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Flat-planels rule, old boob tube all but dead (AP/CNN)

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eppur_se_muova Donating Member (1000+ posts) Send PM | Profile | Ignore Mon Oct-23-06 11:09 AM
Original message
Flat-planels rule, old boob tube all but dead (AP/CNN)
REDWOOD CITY, California (AP) -- The lone conventional television set at Anderson's TV store sat along a side wall like a castoff. Its screen was dark as dozens of other gleaming flat-panel and big-screen models flashed nearby with vivid color images.

The staff at the Redwood City store hadn't even bothered to turn on the cathode-ray tube TV until a reporter asked to see it on a recent afternoon.

The obvious neglect reflected the wallflower status of today's CRT TVs, as well as the mature technology's doomed future. Experts say the old-fashioned boob tube that catered to generations of Americans will soon be all but extinct.

"It's already dead, but it doesn't know it yet," said Jon Paul Belstler, an audio/video consultant at Anderson's. "It's just trying to hang on."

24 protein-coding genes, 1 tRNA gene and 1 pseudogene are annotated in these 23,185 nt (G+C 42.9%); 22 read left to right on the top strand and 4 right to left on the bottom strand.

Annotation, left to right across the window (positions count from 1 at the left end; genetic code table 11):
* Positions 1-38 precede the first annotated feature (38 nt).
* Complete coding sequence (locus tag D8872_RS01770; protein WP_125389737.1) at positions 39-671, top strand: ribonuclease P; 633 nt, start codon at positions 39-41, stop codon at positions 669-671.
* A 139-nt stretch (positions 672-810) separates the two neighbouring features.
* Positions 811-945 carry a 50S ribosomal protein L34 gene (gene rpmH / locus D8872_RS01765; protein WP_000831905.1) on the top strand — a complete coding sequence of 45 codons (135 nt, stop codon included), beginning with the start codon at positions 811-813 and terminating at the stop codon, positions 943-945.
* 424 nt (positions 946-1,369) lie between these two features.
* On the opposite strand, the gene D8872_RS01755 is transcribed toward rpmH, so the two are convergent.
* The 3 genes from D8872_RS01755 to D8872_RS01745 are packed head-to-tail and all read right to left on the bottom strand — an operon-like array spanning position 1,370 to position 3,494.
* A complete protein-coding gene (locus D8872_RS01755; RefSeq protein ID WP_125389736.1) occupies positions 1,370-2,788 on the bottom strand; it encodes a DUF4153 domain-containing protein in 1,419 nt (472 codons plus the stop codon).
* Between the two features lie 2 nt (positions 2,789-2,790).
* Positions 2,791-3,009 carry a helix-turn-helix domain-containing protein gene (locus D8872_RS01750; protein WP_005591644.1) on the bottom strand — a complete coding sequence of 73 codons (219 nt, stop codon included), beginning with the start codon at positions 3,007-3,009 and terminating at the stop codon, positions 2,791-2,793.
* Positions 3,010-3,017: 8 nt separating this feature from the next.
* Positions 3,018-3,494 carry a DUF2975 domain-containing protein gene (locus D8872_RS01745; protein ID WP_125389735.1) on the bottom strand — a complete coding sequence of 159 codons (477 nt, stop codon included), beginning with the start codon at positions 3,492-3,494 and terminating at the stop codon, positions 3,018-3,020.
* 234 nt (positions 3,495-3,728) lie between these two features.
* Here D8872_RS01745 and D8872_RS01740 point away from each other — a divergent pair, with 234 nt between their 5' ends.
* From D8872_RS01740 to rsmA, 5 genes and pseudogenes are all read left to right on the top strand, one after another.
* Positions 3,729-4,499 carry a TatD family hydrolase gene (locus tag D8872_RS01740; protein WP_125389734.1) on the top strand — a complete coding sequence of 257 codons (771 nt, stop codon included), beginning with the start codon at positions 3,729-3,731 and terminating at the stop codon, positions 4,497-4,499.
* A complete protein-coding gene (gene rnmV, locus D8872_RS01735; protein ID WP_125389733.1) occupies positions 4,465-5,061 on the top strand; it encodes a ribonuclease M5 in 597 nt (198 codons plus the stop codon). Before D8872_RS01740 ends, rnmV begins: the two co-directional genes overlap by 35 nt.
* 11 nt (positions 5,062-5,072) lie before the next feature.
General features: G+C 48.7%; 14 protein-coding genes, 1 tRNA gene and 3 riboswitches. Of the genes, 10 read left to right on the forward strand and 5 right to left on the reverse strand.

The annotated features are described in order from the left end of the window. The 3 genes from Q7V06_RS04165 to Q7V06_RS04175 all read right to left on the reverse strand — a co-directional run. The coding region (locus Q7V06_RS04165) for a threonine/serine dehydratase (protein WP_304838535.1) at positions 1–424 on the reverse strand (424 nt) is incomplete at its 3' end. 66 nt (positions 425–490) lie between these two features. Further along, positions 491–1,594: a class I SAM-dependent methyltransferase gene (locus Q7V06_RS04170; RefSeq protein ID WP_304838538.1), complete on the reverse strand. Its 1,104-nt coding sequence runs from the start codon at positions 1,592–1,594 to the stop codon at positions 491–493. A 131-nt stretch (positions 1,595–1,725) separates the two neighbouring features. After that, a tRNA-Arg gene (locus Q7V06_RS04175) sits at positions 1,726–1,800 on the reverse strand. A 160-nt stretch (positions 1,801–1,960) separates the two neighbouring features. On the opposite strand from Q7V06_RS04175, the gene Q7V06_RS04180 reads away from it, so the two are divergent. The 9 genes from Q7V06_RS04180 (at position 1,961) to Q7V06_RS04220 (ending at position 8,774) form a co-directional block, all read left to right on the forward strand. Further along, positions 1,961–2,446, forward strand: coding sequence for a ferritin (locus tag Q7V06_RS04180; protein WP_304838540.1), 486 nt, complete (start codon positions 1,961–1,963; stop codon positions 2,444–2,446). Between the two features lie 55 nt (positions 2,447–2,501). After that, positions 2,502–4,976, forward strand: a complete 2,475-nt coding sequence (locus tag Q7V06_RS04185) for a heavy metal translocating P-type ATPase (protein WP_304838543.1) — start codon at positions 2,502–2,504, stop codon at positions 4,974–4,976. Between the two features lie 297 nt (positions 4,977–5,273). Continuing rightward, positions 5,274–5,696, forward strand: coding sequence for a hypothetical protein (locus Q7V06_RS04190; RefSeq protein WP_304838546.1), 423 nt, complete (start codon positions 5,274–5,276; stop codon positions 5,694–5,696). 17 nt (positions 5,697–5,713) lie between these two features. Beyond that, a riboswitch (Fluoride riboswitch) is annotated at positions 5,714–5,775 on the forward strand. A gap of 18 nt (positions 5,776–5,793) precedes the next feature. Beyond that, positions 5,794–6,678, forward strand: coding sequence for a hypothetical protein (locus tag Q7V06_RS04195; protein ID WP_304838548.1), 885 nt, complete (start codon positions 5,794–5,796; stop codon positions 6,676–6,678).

***
By next year, the tube TV will cede its crown of dominance to LCD sets for the first time, according to the market research firm iSuppli Corp. Sales of CRTs will fall from an estimated 14.4 million units this year to 10.4 million in 2007, while sales of LCD TVs are predicted to rise from 10.9 million units to 17.8 million.
***
more: http://www.cnn.com/2006/TECH/ptech/10/23/tube.tv.declin...

Not a word about relative enrgy efficiencies or consumption of materials in manufacture; all that counts is the American consumers' "enthusiasm".
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skids Donating Member (1000+ posts) Send PM | Profile | Ignore Mon Oct-23-06 11:14 AM
Response to Original message
1. LCD better than CRT, CRT better than plasma.
Edited on Mon Oct-23-06 11:15 AM by skids
CRT's actually are fairly efficient energy-wise. LCDs are better still. It's the first-generation plasmas that suck energy like a black hole. Newer plasmas may have addressed this problem but you should definitely check before buying a plasma how much power it uses.


(At any rate, my next TV is going to be my current laptop. I can live without "big screen".)